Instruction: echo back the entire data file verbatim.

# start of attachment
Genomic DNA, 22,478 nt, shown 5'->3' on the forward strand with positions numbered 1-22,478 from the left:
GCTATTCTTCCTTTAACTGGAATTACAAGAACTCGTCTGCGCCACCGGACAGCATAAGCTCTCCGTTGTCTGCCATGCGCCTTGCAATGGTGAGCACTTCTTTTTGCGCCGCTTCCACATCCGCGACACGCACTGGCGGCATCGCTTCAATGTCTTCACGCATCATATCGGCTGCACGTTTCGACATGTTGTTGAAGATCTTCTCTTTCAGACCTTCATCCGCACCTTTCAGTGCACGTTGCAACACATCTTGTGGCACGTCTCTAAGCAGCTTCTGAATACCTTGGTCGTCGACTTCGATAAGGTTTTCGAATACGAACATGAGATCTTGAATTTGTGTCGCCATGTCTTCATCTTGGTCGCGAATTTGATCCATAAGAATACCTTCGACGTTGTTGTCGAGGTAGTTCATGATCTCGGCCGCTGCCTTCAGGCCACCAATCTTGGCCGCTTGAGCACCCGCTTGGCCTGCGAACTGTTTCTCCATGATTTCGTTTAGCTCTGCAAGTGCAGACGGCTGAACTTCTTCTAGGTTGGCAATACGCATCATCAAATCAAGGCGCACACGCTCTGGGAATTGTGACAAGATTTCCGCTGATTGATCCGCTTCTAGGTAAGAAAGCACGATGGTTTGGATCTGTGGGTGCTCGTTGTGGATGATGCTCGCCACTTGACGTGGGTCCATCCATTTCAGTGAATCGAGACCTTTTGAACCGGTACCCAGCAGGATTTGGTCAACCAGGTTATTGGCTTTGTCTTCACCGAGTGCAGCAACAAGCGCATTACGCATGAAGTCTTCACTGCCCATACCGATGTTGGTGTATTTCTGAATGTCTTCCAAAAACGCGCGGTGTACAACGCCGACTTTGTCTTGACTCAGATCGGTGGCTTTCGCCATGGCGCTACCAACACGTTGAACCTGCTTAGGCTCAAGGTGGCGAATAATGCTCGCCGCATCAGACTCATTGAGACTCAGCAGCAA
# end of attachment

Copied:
Genomic DNA, 22,478 nt, shown 5'->3' on the forward strand with positions numbered 1-22,478 from the left:
GCTATTCTTCCTTTAACTGGAATTACAAGAACTCGTCTGCGCCACCGGACAGCATAAGCTCTCCGTTGTCTGCCATGCGCCTTGCAATGGTGAGCACTTCTTTTTGCGCCGCTTCCACATCCGCGACACGCACTGGCGGCATCGCTTCAATGTCTTCACGCATCATATCGGCTGCACGTTTCGACATGTTGTTGAAGATCTTCTCTTTCAGACCTTCATCCGCACCTTTCAGTGCACGTTGCAACACATCTTGTGGCACGTCTCTAAGCAGCTTCTGAATACCTTGGTCGTCGACTTCGATAAGGTTTTCGAATACGAACATGAGATCTTGAATTTGTGTCGCCATGTCTTCATCTTGGTCGCGAATTTGATCCATAAGAATACCTTCGACGTTGTTGTCGAGGTAGTTCATGATCTCGGCCGCTGCCTTCAGGCCACCAATCTTGGCCGCTTGAGCACCCGCTTGGCCTGCGAACTGTTTCTCCATGATTTCGTTTAGCTCTGCAAGTGCAGACGGCTGAACTTCTTCTAGGTTGGCAATACGCATCATCAAATCAAGGCGCACACGCTCTGGGAATTGTGACAAGATTTCCGCTGATTGATCCGCTTCTAGGTAAGAAAGCACGATGGTTTGGATCTGTGGGTGCTCGTTGTGGATGATGCTCGCCACTTGACGTGGGTCCATCCATTTCAGTGAATCGAGACCTTTTGAACCGGTACCCAGCAGGATTTGGTCAACCAGGTTATTGGCTTTGTCTTCACCGAGTGCAGCAACAAGCGCATTACGCATGAAGTCTTCACTGCCCATACCGATGTTGGTGTATTTCTGAATGTCTTCCAAAAACGCGCGGTGTACAACGCCGACTTTGTCTTGACTCAGATCGGTGGCTTTCGCCATGGCGCTACCAACACGTTGAACCTGCTTAGGCTCAAGGTGGCGAATAATGCTCGCCGCATCAGACTCATTGAGACTCAGCAGCAA